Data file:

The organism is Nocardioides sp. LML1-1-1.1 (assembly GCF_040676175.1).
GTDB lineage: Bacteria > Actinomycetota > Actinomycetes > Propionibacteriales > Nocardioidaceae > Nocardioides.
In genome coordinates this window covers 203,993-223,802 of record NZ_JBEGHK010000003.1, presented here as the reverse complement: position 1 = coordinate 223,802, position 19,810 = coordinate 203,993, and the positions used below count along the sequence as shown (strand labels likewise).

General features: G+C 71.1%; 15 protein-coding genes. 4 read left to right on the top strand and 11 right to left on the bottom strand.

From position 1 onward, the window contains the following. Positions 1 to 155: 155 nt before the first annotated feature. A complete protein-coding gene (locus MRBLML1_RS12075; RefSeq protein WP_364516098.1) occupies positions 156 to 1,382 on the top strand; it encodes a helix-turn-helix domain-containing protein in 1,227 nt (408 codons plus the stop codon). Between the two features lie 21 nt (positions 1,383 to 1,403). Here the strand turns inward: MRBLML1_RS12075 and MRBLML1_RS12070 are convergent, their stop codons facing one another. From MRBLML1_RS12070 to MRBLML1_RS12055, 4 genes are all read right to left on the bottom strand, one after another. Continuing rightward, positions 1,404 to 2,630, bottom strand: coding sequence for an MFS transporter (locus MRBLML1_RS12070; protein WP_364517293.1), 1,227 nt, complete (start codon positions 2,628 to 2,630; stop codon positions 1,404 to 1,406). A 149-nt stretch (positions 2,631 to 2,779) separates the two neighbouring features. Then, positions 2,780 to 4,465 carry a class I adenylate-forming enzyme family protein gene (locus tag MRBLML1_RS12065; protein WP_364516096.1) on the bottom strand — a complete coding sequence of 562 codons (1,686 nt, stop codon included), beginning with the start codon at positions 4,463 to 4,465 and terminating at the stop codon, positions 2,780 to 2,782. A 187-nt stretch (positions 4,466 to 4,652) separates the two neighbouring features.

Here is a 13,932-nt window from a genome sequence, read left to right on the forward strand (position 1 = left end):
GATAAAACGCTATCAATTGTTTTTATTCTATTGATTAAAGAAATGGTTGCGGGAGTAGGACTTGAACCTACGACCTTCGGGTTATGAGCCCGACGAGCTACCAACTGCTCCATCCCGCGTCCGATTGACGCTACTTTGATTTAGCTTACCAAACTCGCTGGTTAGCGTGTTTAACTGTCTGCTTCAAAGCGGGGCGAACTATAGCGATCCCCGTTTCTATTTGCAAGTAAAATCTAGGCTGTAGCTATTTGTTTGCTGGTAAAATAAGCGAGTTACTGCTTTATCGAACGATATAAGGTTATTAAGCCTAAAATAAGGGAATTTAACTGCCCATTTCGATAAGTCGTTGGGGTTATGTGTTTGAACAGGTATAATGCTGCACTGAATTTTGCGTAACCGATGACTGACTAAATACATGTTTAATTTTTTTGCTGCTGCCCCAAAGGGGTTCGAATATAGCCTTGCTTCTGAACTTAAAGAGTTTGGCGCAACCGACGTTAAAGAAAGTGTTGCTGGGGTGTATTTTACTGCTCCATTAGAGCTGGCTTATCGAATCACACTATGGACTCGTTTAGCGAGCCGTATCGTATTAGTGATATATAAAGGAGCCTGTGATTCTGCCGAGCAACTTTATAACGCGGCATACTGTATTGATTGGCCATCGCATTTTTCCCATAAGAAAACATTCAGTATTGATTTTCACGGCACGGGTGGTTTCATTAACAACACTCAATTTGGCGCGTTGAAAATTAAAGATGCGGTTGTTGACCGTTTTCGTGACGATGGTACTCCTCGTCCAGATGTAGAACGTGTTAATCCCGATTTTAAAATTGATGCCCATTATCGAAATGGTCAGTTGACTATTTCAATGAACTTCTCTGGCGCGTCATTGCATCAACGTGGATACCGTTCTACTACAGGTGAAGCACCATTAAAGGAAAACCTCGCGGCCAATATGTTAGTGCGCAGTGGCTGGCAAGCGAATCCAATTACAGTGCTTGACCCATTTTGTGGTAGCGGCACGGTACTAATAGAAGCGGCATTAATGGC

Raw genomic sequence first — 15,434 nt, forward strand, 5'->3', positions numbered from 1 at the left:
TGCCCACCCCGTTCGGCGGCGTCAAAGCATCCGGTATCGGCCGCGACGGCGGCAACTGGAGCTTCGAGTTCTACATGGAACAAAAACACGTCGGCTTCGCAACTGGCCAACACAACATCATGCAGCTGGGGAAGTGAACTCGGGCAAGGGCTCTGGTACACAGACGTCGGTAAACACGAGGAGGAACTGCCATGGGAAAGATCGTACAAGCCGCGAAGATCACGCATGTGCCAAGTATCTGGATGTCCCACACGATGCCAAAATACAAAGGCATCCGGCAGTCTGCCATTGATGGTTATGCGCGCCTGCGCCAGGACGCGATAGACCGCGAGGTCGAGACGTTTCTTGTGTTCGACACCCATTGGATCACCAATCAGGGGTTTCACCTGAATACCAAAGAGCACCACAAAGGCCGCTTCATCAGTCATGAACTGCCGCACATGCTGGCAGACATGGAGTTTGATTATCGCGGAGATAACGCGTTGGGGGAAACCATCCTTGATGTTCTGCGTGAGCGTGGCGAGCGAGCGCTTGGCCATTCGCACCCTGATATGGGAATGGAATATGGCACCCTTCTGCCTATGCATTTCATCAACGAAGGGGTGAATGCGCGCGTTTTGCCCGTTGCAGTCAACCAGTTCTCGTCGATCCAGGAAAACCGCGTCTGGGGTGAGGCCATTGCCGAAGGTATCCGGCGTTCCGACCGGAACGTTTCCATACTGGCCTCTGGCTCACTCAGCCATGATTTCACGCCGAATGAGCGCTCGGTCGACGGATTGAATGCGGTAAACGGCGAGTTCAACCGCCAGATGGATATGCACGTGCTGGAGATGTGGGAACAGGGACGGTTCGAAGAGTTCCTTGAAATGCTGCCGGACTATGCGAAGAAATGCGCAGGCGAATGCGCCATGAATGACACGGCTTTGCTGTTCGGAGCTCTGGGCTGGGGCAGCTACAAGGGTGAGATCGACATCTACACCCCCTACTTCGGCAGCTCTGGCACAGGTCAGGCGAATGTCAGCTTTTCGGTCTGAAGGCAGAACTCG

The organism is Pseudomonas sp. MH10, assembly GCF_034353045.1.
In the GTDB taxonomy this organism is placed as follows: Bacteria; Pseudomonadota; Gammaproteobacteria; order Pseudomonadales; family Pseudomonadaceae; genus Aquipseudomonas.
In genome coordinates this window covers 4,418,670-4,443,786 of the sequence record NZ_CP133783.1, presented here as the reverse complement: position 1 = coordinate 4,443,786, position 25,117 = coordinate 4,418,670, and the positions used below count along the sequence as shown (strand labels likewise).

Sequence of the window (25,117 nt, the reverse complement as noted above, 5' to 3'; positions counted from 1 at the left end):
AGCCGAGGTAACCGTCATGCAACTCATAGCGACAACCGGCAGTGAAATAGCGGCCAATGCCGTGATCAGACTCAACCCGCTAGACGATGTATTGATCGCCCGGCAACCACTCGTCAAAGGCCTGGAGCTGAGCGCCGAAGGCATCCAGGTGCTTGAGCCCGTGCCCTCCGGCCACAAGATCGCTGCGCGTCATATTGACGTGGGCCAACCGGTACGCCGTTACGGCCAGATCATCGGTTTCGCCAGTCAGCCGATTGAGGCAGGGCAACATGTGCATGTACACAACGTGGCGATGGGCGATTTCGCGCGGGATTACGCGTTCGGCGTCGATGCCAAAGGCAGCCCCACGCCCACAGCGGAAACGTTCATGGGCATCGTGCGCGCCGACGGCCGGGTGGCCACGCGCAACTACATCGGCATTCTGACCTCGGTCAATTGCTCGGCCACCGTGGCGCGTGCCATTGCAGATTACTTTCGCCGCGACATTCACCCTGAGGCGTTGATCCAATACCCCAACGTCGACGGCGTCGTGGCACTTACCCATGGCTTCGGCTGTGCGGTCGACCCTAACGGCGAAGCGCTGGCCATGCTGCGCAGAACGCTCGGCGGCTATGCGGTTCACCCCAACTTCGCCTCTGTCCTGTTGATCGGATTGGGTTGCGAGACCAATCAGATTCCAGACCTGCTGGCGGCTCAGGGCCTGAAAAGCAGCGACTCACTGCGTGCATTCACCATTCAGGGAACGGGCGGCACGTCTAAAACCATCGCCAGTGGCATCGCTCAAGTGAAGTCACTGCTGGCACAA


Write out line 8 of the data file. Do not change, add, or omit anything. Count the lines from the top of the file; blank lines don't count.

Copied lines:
Raw genomic sequence first — 15,434 nt, forward strand, 5'->3', positions numbered from 1 at the left: